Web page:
Western powers and Afghanistan
From Mr Charles Shefford
Sir, — Canon Angela Tilby’s defence of the US invasion and occupation of Afghanistan (Comment, 20 August) on the basis of bringing democracy and women’s rights to the region omits several key factors that, when taken into consideration, paint an altogether less rosy picture of American imperialism, and make the notion of US foreign policy as a bringer of democracy and women’s rights untenable.
First, over the course of the 1980s, the US gave roughly $6 billion to the Afghan mujahideen, whose goal was to overthrow the Democratic Republic of Afghanistan (a country that constitutionally guaranteed universal education and equal rights to women). The Afghan mujahideen went on to become the Taliban, and succeeded in bringing an end to universal education and equal rights for women. All this was made possible by the US.
Second, the reason for the US invasion of Afghanistan was not a determination to overthrow the Taliban: it was the Taliban’s refusal to extradite Osama bin Laden without evidence — which is the right of a sovereign nation, whether you agree with its governance or not. The US broke international law in invading and occupying Afghanistan without a UN Security Council resolution. Further, at the time of the US invasion, there were roughly five million Afghani citizens on the verge of starvation. It was estimated that the US bombing campaign would increase this by 2.5 million; and yet this did not deter the Americans.
Last, Saudi Arabia is one of the most autocratic totalitarian regimes in the world, with extremely repressive laws against women: why has the US not brought democracy and equal rights for women to Saudi Arabia? Because Saudi Arabia is sitting on oil — and the Saudi dictatorship makes sure that the oil money does not go to the people in the region, but instead to London and New York.
Canon Tilby’s claim that this is “the end of the ‘The West’ as a moral power” assumes that the West ever was one to begin with. I would argue that the evidence clearly demonstrates otherwise.
The Vicarage, Main Street
Sutton on the Forest
York YO61 1DW
Church should contribute to the review of coroners
From Mr Ashley Chaplin
Sir, — Three years ago, on 1 September 2018, I found my husband, Gerhard Venter, deceased in Regent’s Park, London. Since, I have endured a horrible process of multi-institutional failure. Most important and challenging of all has been finding my faith and holding on to it. It has been the sustenance in my journey in search of his truth and his right to justice.
At the heart of it lies his soul. In the flesh, there remains always hope of a tomorrow. But, in death, what is the hope? What is the value of our soul? In death, does it no longer hold worth to the living? What worth do institutions place on the value of our soul? What is the value of truth and justice to the deceased? Is this right only for the living?
The coroner, for many, is the last vestige of hope for securing truth and allowing peace for the deceased and, through justice, healing for the bereaved.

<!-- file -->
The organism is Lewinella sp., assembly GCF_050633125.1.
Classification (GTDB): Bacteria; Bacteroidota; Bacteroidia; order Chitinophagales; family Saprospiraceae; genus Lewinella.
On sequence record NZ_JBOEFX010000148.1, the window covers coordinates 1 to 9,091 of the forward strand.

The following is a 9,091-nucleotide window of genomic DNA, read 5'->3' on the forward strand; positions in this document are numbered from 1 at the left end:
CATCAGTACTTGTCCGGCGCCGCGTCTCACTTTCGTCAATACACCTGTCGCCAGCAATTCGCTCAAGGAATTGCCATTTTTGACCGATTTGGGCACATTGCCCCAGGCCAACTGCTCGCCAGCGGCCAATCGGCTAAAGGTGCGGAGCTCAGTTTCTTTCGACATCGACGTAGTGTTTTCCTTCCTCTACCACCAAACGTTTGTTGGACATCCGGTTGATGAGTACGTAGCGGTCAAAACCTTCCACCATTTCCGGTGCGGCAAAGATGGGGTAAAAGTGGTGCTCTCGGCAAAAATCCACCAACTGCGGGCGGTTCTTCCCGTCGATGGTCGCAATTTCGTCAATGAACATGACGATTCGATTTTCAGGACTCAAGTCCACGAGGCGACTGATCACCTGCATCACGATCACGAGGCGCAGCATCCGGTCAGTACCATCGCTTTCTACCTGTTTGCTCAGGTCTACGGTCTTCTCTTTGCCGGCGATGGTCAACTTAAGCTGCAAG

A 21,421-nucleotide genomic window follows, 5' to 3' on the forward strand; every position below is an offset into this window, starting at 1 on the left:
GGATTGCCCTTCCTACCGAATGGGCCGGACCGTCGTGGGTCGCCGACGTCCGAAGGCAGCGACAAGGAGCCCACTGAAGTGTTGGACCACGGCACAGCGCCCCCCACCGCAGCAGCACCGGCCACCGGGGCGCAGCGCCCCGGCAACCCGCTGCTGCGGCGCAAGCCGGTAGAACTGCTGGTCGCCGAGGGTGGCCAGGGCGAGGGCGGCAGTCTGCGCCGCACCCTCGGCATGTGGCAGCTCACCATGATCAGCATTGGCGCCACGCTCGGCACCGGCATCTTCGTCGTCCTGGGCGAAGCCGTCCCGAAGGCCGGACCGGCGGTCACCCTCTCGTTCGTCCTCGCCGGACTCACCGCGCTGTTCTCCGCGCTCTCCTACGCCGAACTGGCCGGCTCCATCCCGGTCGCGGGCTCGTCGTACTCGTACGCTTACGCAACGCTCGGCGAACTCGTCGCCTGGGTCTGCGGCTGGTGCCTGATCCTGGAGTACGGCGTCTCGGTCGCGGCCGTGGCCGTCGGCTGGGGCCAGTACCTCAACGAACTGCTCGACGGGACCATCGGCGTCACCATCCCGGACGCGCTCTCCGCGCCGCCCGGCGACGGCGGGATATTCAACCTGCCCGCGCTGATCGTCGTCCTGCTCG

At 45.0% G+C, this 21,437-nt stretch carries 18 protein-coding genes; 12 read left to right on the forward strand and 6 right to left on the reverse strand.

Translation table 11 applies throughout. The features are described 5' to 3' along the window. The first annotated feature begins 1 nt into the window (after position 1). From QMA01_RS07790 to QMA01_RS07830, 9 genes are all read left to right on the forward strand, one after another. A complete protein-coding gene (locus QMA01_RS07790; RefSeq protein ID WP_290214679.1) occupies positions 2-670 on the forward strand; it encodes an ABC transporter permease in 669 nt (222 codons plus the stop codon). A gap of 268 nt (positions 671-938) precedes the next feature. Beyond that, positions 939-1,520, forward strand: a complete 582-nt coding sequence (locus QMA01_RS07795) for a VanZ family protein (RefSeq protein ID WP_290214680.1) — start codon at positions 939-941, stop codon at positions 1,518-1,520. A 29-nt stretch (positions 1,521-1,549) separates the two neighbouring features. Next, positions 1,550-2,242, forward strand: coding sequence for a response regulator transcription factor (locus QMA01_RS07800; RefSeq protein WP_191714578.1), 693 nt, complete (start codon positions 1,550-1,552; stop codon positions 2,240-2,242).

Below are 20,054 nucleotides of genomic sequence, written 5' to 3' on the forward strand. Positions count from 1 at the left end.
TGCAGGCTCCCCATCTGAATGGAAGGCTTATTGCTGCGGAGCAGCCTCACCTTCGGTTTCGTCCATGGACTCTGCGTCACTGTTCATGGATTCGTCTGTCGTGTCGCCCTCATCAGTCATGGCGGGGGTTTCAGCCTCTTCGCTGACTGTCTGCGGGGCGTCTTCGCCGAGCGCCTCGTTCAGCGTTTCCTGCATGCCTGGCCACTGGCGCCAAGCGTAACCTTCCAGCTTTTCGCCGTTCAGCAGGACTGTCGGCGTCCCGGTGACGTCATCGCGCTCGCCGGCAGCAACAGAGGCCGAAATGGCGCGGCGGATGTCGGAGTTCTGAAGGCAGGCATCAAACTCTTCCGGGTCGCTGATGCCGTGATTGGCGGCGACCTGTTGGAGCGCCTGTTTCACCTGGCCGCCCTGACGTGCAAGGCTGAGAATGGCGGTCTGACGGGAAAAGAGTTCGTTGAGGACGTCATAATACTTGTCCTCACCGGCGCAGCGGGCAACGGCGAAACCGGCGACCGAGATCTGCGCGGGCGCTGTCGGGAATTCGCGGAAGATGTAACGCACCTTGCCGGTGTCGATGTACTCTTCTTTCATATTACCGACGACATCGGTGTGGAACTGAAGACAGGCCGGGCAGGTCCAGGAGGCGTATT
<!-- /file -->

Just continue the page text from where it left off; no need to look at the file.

The coroner services are currently undergoing reform evaluation through the Justice Committee, who have submitted their first report to the Government and await a response. The public were asked for contributions. Many, including mine, made for harrowing reading.
I was saddened to notice that not a single institution of faith contributed in a meaningful way to the committee. Two UK minority faiths did, but only on their frustrations in securing release of the deceased for burial.
There was not a single contribution on the importance of the deceased in a spiritual sense or, simply, on behalf of the deceased, to ensure the greatest possible level of securing their truth and allowing their peace, providing for justice, and allowing healing for the ones who are left behind to mourn and grieve.
Would it not be fair to expect the Church to be at the forefront of understanding the part played by coroners, their accountability and commitment to truth, and the extent to which they place the soul of the deceased squarely at the forefront of everything they do or say? To challenge government on something so critical as the point of junction between life and death, peace and restlessness, healing and suffering?
What value does the Church place on our souls, and is it prepared to make a stand for it? I hope that the Church will seek the greatest assurance that the Coroner Services place at the forefront the deceased’s right to truth and peace, and the right of those left behind to justice. Without truth, how are we to find within us our forgiveness?
Current rules about the venue for weddings
From Mr Ray H. Hart
Sir, — I refer to the Revd Dr Nicholas Henderson’s letter (20 August) regarding the need to allow clergy to officiate at religious weddings at various venues other than churches. I feel that he is missing the point.
Encouraging couples to marry in a sacred space is to demonstrate how special marriage can be, and how a holy and blessed wedding in the hallowed and godly surroundings of the church gives that special dimension.
We have seen too much the rise of the wedding conveyor belt. If we encourage clergy to join this pattern, all we are doing is trivialising this sacred event. From a church marriage may grow more seeds to encourage a possible future new church family.